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March 22, 1961 - Image 4

Resource type:
The Michigan Daily, 1961-03-22

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c 1 u t.gttn ti

Readers React to Qua ctio


Seventy First Year

rids printed in The Michigan Daily express the individual opinions of staff writers
or the editors. This must be noted in all reprints.


Y, MARCH 22, 1961.

i k


Members Must Consider
Panhel's Changg ole

iERE SHOULD BE hundreds of girls at the
University wbe are informed and interest-
enough to have an idea what Panhellenic
ht to be. Recent procedural tangles-and
r implications about the nature, structure
future of Panhellenic-should provide these
pie with food for thought.
he Panhel Executive Council's nomination
andidates for office deserves a searching.
nd lobk, not only by girls involved so far
by house representatives who will be voting
ally next Tuesday. They will elect one of two
ainees, chosen by the Executive Council from
eld of three petitioners last Sunday.
office-holders, are now members of Execu-,
Council; the unsuccessful petitioner is not.
?ne of the final candidates, as public rela-
is chairman, was in charge of elections.
lthough neither she nor the other Executive
ncil members petitioning participated in the
utssions or vote following petitioners' In-
niews, the elections director chaired the
rd of interviewers for the unsuccessful pe-,
anhellenic President Barbara Greenberg said
thought all three girls were qualified peti-
ers, with reservations about each. Since
had not served on Executive Council and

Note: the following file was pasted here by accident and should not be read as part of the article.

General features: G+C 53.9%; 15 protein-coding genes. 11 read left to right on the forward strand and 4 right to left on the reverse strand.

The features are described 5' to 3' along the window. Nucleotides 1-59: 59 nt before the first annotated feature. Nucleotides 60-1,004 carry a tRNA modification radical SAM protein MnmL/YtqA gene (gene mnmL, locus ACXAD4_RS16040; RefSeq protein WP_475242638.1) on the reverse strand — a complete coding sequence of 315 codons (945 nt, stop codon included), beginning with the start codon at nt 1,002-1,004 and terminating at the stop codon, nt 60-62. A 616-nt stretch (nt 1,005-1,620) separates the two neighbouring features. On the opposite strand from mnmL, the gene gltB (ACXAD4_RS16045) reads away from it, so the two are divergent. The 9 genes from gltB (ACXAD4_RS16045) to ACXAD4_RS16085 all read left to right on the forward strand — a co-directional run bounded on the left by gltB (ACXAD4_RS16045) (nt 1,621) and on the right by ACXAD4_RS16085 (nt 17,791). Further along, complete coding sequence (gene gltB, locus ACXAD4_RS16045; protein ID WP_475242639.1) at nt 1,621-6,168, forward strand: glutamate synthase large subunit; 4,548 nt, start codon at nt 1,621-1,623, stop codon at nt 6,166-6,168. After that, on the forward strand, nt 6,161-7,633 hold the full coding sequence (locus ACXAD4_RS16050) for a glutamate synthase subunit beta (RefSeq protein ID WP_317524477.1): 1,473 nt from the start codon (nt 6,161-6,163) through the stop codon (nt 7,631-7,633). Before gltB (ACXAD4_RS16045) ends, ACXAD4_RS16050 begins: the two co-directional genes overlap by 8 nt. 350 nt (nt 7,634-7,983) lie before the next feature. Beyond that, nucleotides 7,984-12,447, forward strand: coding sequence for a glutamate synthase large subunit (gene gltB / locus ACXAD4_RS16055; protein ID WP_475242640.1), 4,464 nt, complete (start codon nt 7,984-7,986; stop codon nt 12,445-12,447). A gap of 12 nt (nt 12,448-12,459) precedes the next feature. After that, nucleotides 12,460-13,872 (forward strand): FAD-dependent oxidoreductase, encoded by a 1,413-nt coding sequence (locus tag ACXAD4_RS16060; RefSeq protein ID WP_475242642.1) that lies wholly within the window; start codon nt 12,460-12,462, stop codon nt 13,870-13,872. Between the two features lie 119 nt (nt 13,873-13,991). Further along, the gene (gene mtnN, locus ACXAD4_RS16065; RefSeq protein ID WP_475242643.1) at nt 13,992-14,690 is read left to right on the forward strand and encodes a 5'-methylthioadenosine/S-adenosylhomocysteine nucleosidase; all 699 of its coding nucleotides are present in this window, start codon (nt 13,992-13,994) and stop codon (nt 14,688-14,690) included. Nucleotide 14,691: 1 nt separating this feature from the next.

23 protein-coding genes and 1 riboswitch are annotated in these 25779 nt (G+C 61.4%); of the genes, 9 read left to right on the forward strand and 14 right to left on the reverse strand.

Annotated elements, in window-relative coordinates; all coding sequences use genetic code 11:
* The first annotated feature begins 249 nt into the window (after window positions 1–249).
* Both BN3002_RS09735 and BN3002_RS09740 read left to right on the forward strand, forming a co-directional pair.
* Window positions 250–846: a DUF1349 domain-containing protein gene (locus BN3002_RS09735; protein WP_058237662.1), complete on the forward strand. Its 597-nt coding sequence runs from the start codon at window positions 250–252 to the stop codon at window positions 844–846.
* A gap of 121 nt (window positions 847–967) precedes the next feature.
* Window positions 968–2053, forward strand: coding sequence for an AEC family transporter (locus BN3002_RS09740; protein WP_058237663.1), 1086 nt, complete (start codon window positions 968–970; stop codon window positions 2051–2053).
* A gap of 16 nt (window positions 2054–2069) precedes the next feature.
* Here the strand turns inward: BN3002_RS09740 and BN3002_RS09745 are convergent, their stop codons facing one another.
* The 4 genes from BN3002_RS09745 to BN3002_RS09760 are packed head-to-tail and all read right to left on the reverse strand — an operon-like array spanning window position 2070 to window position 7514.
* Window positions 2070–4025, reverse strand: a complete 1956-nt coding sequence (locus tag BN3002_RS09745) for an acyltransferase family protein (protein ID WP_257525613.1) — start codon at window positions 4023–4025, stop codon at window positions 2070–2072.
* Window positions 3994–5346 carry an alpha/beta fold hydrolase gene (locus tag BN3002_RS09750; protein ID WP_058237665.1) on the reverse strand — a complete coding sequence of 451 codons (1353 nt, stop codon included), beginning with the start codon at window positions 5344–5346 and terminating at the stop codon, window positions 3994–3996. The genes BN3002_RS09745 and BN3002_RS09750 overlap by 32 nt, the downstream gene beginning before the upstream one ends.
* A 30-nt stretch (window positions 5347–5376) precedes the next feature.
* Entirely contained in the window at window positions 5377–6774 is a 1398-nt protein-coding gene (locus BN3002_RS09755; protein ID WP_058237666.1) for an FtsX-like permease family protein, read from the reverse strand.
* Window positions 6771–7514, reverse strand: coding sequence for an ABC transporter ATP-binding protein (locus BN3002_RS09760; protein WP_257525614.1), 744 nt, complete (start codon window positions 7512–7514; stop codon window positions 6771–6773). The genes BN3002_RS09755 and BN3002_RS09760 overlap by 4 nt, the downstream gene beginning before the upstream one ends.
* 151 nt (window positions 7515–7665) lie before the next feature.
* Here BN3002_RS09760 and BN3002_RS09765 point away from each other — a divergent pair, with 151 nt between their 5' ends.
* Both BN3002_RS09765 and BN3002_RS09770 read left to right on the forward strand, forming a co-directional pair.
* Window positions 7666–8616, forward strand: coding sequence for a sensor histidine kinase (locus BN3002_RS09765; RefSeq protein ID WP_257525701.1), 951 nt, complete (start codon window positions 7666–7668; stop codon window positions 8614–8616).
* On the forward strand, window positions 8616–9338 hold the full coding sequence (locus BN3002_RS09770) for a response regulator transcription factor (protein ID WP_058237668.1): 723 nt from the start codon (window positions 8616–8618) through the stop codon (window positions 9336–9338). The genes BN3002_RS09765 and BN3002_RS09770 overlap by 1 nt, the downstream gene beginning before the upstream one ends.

other two had, she said, experience was the
n distinguishing factor between them, Bar-
a said she saw no reason why a girl's role,
Executive Council member-even Public Re-
ns Chairman and Elections Chairman --
uld 'onflict with her role as petitioner for
aination; in fact, this often occurs. She
stioned the advisability of the elections
Irman-petitioner interviewing one of her,
is, but only if the interviewee was "uncom-
able" about it.
RBARA IS WORRIED about "bad faith."
Since a situation like this might occur any
r - and since there are no institutional
ins to equalize this loaded chain of circum-
ices -- she thinks criticism demonstrates
iaging lack of 'confidence in the officers of
ut since the relatively few people involved
the only ones formally aware of the cross-
of roles involved, constructive criticism is
bited. If criticism from the inside is to be
with cries of "bad faith!" it is likely that
e negative comment will be heard - and
e positive change will result.
,is unfair to put an officer-petitioner in a
tion where her interests conflict -because,;
'ever impartial she is, observers may infer
opposite. However concrete the benefits of
involvement in elections, the liabilities
a to outweigh them.
is unfair to put a petitioner in a position'
re possible interest conflicts on the part
an interviewer might harm her case, and
a give her the option of concealing what-
"discomfort" she might feel or being ac-
d of "bad faith."
OOD FAITH" is not an attitude that may
be assumed in any situation. In this par-
lar procedure, it is dangerously naive to
look the possibility of question concerning
motives and roles of those involved. Acting
,11 good faith-even idealistically-it would
be possible to suggest changes in tlie pres-
setup. When an organization loses -its ca-

pacity to accommodate criticism,-difference of
opinion, fresh thought, it becomes ingrown and
The role of Panhellenic at the University is
changing. Campus affairs and' student govern-
ment will focus on the issue of membership
selection for years to come, dealing in areas
overlapping with Panhellenic's concerns. High
time Panhel faced and considered the problems
of an organization which is no longer a self-